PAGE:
Apate drumbeat reverberates across the Takuvaine valley. Short hollow bursts like machine-gun fire stab the evening stillness and echo through our rented dwelling. Ta-ta-tata-ta. A kilometre away at the national auditorium, Are Karioi Nui, the drummer sends a callout. He’s been doing this every night for the past week. It’s July, the middle of a Rarotongan winter—though with daily temperatures rarely below 20ºC you’d scarcely believe it—and the nightly practices are in full swing for the upcoming Te Maeva Nui celebrations.
Around the auditorium’s perimeter, the two-story lodges that have been built to accommodate representatives from the 15 islands in the group (with an additional hostel for the New Zealanders) are a hive of activity. This is the Cook Island’s pre-eminent festival and troupes of ex-pats and outer islanders have made a lengthy air or sea journey to the capital to participate.
Initially known as the Constitution Celebration, it commemorates the first steps into statehood and self governance for this tiny country, after its New Zealand administrators had passed the Cook Islands Constitution Amendment Act in 1965 and handed executive power to a democratically elected Westminster-style government. Prior to this event, large gatherings or eva (festivals), had all but faded from community life on Rarotonga. The inaugural Constitution eva, held in 1968, was seen as a powerful nation-building tool for the newly independent country.
In 1994, then Prime Minister Sir Geoffrey Henry requested a new name for the festival—Te Maire Maeva Nui—that would more truly reflect the Maori language and culture. This was subsequently shor- tened to Te Maeva Nui in 2001. Roughly translated, it means “great joyous celebration”.
This year, the week-long festival began with a mardi gras-style float parade through downtown Avarua to the Punanga Nui market. A sundry collection of double-cab utes, trucks, semi-trailers and assorted vehicles ambled along the main boulevard bedecked in a verdant jungle of greenery, mirroring the imposing volcanic mountainsides of Ikurangi and Maungatea that provided the backdrop to the procession.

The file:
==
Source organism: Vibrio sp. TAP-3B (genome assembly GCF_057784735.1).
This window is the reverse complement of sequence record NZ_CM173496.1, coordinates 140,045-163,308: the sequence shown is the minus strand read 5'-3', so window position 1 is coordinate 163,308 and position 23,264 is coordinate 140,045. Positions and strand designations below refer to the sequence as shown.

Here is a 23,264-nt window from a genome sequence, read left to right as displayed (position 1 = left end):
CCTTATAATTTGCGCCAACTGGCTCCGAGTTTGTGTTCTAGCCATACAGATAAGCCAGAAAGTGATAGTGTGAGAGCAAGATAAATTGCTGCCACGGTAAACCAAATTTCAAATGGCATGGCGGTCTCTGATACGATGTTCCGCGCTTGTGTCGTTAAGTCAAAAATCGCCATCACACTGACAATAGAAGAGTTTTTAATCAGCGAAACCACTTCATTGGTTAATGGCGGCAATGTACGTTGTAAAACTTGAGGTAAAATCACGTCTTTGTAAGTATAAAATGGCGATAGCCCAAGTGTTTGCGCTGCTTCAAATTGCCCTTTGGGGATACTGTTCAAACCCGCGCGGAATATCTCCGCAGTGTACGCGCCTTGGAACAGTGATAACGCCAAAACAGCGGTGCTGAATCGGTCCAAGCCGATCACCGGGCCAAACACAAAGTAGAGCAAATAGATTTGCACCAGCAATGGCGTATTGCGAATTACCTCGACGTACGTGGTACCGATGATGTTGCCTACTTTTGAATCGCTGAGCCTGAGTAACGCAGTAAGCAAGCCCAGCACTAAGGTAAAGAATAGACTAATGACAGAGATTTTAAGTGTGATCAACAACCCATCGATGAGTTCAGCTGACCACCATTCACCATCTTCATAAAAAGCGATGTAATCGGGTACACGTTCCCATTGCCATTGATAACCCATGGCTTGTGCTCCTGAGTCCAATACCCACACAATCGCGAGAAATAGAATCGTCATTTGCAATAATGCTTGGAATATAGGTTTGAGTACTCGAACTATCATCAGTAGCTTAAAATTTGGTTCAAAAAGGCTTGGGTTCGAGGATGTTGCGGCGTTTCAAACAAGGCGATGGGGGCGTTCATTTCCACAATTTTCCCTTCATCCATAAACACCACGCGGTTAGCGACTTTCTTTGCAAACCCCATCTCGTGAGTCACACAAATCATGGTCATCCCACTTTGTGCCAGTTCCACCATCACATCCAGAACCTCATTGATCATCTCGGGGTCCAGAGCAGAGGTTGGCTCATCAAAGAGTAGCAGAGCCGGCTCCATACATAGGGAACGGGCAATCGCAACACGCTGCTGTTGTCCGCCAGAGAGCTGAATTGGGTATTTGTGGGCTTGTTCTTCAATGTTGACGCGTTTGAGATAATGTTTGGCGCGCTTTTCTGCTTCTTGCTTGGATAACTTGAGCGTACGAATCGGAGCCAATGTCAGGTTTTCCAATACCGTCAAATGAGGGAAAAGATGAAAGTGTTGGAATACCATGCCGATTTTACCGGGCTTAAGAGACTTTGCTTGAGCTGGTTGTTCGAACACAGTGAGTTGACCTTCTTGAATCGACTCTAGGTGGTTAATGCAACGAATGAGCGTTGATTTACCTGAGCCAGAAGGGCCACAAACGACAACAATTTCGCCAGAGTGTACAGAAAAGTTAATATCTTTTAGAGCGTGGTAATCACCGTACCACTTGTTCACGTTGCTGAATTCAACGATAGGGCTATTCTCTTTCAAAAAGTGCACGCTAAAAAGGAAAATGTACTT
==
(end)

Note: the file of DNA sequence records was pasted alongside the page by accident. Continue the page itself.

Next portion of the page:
One float, dressed as a monstrous shark, recreated the legend of Ina, the Rarotongan maiden who hitched a ride atop Mango, the shark, to visit her Mangaian boyfriend. After being bashed on the head with a coconut by Ina, the shark ate her before the journeys end. Another trailer was weighted with an ensemble of pareushirted outer islanders providing a mobile weaving demonstration of rito hats and baskets made from dried pandanus leaves.
Mamas, in full song, draped in rauti cordyline leaves, strode behind a truck festooned in coconut branches, with fresh carcasses of tuna and hands of ripe bananas hanging from its canopy. Tereora High School students, outfitted as warriors with faces blackened and head ei’s of natural fibres, issued rousing challenges and chants as they marched past the throngs of tourist spectators lining the roadside. It was all done in a jovial entertaining spirit, with great fun and frivolity. But such performances haven’t always been so much fun.
On his third expeditionary voyage into these waters in 1777, Captain James Cook had discovered Mangaia, but was unable to find safe passage to land so sailed on until he saw Atiu. He sent three ship’s boats ashore under the command of his first Lieutenant, John Gore, and in the company of Omai, the Tahitian priest who had visited England and been fêted by the British nobility.